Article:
1). For example, nearly 80 per cent of the calories in smoked In summary, plant-based diets inevitably contain
mackerel come from fat and over half of the calories in considerably lower amounts of saturated fat (and either
grilled salmon come from fat. Around one-ﬁfth of the total less or no cholesterol) compared to typical Western
fat in both these types of ﬁsh is saturated (FSA, 2002). diets. Research shows that vegetarians consume a third
less saturated fat and only half as much cholesterol as
Fish and shellﬁsh are also signiﬁcant sources of cholesterol; omnivores. Vegans consume even less: half the amount of
some species containing nearly as much as steak. The saturated fat eaten by omnivores and no cholesterol (Davis
amount of cholesterol in prawns is estimated to be around and Kris-Etherton, 2003). This contributes signiﬁcantly to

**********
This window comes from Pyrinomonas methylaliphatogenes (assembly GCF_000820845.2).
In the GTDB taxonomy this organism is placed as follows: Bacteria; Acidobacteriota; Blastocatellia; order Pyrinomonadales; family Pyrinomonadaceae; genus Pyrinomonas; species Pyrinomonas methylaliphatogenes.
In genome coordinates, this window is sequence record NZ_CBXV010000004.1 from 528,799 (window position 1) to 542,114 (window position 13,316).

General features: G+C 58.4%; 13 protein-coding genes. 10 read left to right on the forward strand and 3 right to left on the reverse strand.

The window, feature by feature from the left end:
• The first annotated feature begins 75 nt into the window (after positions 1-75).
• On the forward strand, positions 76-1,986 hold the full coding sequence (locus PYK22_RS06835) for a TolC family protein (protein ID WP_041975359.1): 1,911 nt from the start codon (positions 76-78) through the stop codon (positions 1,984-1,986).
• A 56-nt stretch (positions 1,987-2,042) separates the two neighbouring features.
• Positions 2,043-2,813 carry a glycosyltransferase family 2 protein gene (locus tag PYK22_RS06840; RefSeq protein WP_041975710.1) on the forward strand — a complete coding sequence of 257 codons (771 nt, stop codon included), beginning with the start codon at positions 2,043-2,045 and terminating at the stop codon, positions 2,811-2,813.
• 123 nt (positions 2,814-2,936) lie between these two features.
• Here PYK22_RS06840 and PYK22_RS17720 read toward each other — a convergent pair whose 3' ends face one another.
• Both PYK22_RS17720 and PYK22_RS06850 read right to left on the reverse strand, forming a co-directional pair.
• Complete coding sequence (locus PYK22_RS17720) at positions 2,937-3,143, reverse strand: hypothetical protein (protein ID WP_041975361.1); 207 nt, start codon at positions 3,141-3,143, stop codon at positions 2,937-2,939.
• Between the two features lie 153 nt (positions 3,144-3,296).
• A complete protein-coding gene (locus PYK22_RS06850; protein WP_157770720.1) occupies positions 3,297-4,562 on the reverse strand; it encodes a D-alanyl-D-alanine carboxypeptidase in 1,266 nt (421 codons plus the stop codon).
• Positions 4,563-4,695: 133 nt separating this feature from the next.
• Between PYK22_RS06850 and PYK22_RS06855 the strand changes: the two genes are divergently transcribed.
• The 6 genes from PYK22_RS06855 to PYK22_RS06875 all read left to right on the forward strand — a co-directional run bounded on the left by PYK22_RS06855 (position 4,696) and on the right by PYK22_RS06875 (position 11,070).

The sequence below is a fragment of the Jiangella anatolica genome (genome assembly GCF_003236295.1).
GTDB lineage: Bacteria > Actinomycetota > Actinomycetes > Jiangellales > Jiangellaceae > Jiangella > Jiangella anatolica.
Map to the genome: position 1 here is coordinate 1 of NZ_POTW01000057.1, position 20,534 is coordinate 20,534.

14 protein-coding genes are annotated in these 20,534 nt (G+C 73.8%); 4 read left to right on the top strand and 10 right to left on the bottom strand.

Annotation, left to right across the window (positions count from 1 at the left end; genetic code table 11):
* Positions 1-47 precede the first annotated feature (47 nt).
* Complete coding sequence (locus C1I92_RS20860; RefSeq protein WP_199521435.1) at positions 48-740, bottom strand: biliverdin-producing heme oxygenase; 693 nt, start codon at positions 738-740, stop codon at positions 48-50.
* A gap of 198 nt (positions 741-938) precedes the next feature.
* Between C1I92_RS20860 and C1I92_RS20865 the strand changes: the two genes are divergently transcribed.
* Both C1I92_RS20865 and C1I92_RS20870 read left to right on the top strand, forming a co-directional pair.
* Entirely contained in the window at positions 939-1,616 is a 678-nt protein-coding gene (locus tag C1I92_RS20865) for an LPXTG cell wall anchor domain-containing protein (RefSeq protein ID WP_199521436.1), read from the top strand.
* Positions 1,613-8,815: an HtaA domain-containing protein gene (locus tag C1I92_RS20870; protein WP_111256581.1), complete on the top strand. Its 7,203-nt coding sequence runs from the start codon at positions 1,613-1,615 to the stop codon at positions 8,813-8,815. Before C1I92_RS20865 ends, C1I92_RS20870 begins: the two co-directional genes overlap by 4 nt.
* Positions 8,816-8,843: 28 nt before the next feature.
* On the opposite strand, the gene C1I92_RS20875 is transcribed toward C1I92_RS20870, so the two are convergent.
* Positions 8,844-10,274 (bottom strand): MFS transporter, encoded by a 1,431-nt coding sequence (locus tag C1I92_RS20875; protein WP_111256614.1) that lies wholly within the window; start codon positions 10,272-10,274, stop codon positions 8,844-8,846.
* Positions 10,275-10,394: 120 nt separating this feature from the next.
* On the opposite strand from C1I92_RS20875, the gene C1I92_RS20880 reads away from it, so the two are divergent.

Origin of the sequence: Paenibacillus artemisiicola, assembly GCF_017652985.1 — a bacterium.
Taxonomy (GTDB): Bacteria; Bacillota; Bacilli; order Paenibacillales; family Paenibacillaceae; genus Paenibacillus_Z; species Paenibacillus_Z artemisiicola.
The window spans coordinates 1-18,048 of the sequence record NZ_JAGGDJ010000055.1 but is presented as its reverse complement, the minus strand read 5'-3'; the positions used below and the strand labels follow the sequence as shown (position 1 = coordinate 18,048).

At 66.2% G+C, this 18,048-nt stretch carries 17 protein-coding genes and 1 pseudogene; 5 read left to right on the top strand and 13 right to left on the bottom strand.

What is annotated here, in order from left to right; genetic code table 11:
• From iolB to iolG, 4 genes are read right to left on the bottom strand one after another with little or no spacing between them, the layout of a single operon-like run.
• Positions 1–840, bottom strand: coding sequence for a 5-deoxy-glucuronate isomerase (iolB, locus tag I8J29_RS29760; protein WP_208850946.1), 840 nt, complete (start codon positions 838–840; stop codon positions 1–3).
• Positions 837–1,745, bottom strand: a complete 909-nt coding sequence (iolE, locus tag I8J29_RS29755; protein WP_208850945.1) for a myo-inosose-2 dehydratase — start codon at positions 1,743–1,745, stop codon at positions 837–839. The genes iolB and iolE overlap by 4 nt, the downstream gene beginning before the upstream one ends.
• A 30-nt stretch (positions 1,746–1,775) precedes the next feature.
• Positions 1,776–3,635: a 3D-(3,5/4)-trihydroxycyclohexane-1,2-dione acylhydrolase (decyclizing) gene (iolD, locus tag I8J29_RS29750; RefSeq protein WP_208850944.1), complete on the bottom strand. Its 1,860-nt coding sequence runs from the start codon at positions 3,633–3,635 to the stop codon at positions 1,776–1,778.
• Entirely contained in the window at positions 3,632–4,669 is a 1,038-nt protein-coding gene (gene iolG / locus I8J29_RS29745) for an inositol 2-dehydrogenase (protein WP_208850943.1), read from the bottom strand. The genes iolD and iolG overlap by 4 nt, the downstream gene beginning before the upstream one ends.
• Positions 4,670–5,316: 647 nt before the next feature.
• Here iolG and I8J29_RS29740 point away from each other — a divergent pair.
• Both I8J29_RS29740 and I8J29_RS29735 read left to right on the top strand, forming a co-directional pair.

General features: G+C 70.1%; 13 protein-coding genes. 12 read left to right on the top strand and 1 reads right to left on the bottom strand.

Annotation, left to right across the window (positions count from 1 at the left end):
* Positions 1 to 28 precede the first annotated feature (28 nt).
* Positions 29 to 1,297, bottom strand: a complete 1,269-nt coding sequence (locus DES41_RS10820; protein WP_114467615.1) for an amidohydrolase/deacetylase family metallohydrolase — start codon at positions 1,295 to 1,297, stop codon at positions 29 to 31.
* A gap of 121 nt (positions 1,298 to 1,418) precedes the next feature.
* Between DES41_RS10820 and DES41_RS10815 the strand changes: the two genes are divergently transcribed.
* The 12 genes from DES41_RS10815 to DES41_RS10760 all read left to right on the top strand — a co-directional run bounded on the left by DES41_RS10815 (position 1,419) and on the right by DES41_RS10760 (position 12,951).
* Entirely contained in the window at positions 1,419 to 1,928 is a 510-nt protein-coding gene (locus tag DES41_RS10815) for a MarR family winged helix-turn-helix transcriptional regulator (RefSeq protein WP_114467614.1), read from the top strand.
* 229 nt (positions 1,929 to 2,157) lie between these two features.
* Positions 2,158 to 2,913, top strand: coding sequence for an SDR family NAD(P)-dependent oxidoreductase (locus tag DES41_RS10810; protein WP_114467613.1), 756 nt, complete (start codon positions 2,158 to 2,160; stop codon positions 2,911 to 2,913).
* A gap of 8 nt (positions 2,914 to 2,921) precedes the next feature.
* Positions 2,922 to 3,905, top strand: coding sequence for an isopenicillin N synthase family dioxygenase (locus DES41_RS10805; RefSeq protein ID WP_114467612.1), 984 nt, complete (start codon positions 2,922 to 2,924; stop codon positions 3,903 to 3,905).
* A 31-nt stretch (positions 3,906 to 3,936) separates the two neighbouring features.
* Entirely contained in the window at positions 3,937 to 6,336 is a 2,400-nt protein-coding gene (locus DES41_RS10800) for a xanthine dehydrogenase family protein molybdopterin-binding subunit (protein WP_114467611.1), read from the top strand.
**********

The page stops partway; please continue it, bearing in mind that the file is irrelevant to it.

their lower risk of heart disease, stroke and many other docosahexaenoic acid (DHA). LA is an omega-6 fatty acid
diseases. (as the ﬁrst double bond occurs at the sixth carbon atom).
Similarly, our tissues can convert it into other longer chain
Getting to know the EFAs omega-6 fatty acids, such as gamma-linolenic acid (GLA)
In the late 1920s the scientists George and Mildred Burr ﬁrst and arachidonic acid (AA).
introduced the idea that speciﬁc components of fat could
be necessary for normal growth and development (Burr and Although AA, GLA, DHA and EPA are physiologically
Burr, 1929). Since then two speciﬁc polyunsaturated fatty important, they are not referred to as ‘essential’ as they can